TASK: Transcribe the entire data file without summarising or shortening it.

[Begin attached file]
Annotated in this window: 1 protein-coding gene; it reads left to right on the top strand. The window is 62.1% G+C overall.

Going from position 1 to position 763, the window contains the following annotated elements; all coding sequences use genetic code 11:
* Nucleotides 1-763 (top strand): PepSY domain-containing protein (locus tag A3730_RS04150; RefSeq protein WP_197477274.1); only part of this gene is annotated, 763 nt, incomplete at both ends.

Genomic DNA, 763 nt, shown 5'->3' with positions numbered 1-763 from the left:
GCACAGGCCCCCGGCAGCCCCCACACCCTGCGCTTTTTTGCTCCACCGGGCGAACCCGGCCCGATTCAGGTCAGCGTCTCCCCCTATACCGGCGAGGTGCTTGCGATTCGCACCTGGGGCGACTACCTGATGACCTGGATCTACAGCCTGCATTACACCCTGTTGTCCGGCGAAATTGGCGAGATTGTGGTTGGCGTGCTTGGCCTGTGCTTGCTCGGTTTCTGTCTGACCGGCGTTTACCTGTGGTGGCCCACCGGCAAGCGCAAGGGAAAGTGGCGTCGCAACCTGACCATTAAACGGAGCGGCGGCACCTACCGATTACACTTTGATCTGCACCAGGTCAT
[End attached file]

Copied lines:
Annotated in this window: 1 protein-coding gene; it reads left to right on the top strand. The window is 62.1% G+C overall.

Going from position 1 to position 763, the window contains the following annotated elements; all coding sequences use genetic code 11:
* Nucleotides 1-763 (top strand): PepSY domain-containing protein (locus tag A3730_RS04150; RefSeq protein WP_197477274.1); only part of this gene is annotated, 763 nt, incomplete at both ends.

Genomic DNA, 763 nt, shown 5'->3' with positions numbered 1-763 from the left:
GCACAGGCCCCCGGCAGCCCCCACACCCTGCGCTTTTTTGCTCCACCGGGCGAACCCGGCCCGATTCAGGTCAGCGTCTCCCCCTATACCGGCGAGGTGCTTGCGATTCGCACCTGGGGCGACTACCTGATGACCTGGATCTACAGCCTGCATTACACCCTGTTGTCCGGCGAAATTGGCGAGATTGTGGTTGGCGTGCTTGGCCTGTGCTTGCTCGGTTTCTGTCTGACCGGCGTTTACCTGTGGTGGCCCACCGGCAAGCGCAAGGGAAAGTGGCGTCGCAACCTGACCATTAAACGGAGCGGCGGCACCTACCGATTACACTTTGATCTGCACCAGGTCAT